MOMI RECALLS| Intellectually dense John Green

Jan 12, 2017 | Likes, Only Berlin

I am cleaning the small house.  Before the month ends, we will leave this house and transfer to my mom’s place.  I need to throw want needs to be disposed of and keep those we could give to others.  Then I find myself in front of our bookshelf.  As I brush the dirt off the books, I flip a few pages and read.  I am holding my Firstborn’s John Green box set.

I remember Firstborn placed 4th in an interschool Math and Science Quiz Bee last 2014.  He asked for John Green’s “Looking for Alaska” as his congratulatory gift.

Intellectually dense John Green

Back then when I was still working, I asked a friend about the title since she enjoys book as much as I do.  Though I am quite familiar with John Green, I am not that sure if his “Looking for Alaska” is appropriate for an 11-year old boy.  This friend stressed that John Green is an author of youth-adult fiction and his works are best suitable for teens.  She dismissed the thought of me getting one.

I could perfectly remember.  I went to National Bookstore to check the book for myself.   Green’s literature, as I read the back cover, contains controversial content.  The book suggests some sad parts, though the author also injects wit and humor to lighten some scenes.  I still bought “Looking for Alaska.”  I purchased the box set.  Other titles include “An Abundance of Katherines,” “Paper Town,” and “The Fault in our Stars.”

Now, as  I turn the pages, I find myself smiling.  A vivid scene of this mom asking his son how was John Green flashbacks.   Firstborn’s earnest answer was “Looking for Alaska” is an “intellectually dense” book.   I was puzzled by his reply.  My Second son, on the other hand, got curious and read the book but did not appreciate it that much.   He found it boring and too emotional.  “They are just looking for a dead person,” he told me.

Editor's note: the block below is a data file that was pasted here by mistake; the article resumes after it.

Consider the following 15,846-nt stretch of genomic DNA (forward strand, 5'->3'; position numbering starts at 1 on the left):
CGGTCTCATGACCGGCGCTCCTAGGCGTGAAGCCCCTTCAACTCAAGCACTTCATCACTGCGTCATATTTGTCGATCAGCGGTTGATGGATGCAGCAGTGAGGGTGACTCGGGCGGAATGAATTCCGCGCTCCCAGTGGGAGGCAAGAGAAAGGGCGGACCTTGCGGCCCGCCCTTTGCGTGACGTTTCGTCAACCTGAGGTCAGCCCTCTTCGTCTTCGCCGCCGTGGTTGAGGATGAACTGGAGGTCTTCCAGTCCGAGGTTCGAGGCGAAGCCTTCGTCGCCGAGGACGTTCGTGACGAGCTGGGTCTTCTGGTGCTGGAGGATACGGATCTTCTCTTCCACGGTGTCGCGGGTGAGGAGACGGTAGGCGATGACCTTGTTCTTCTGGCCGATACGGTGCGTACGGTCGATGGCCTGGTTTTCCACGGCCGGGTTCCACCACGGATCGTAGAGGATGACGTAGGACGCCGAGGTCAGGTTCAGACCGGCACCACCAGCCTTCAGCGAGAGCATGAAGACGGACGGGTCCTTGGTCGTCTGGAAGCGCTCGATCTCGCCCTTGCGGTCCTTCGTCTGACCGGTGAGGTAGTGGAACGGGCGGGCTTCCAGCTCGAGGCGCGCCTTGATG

Those memories.

Until now, I haven’t read “Looking for Alaska.”  I have finished John Green’s two other books  “Paper Town” and “The Fault in our Stars.  I have seen the movie adaptation as well.  And this momi is left curious.  After my cleaning and as I nurse my  17-month old son, I will read this “critically acclaimed, award-winning modern classic” by John Green.  Let us see then what “intellectually dense” meant.



  1. Michi

    Good to know that your kids love to read and I was amazed at the choice of books too. I haven’t read those books but I was able to watch the “The Fault in our Stars” movie. How I wish my son will find joy in reading books too.

  2. ROBERT LEE | Amazing Life Daily

    I am wondering too, what the heck does he mean by “intellectually dense”? LOL. So please, go read and please write about it too. I love reading books as much as the other book lovers do. Although times have changed as I do not read as much, I am still attracted to my favorite genres.

  3. Sam Coronado (@followyouroad)

    I’ve read Fault in Our Stars and Looking for Alaska. I remember crying at 4AM because of Fault in our Stars because I can’t put the book down, and it’s heartbreaking. With Looking for Alaska, it’s more of the same story with different characters. Same with Paper Towns (which I only watched as a movie). I guess John Green has a thing with people getting lost or dying. Sounds grave, but the storytelling is humorous. 🙂

  4. Nilyn Matugas

    Maka-intellectually dense naman si Gab! It’s too deep, I kenat, I kenat! haha! But seriously, I’m happy they’re such great readers. ah, they’re really smart kiddos! I’m confident na malayo ang mararating nila. As for me, well, I’m not so much into reading so, I haven’t read any otf these. But I watched The fault in our starts movie. Super sad. Ayoko ng sad ending e. lol.

  5. Stella the Travelerette

    Nice to read one of your posts after awhile away! I do not know what intellectually dense means though! I have heard of The Fault in Our Stars, but I have never read it. I am not a fan of romances. I do know the title is a quote from Hamlet!

  6. Swayam Tiwari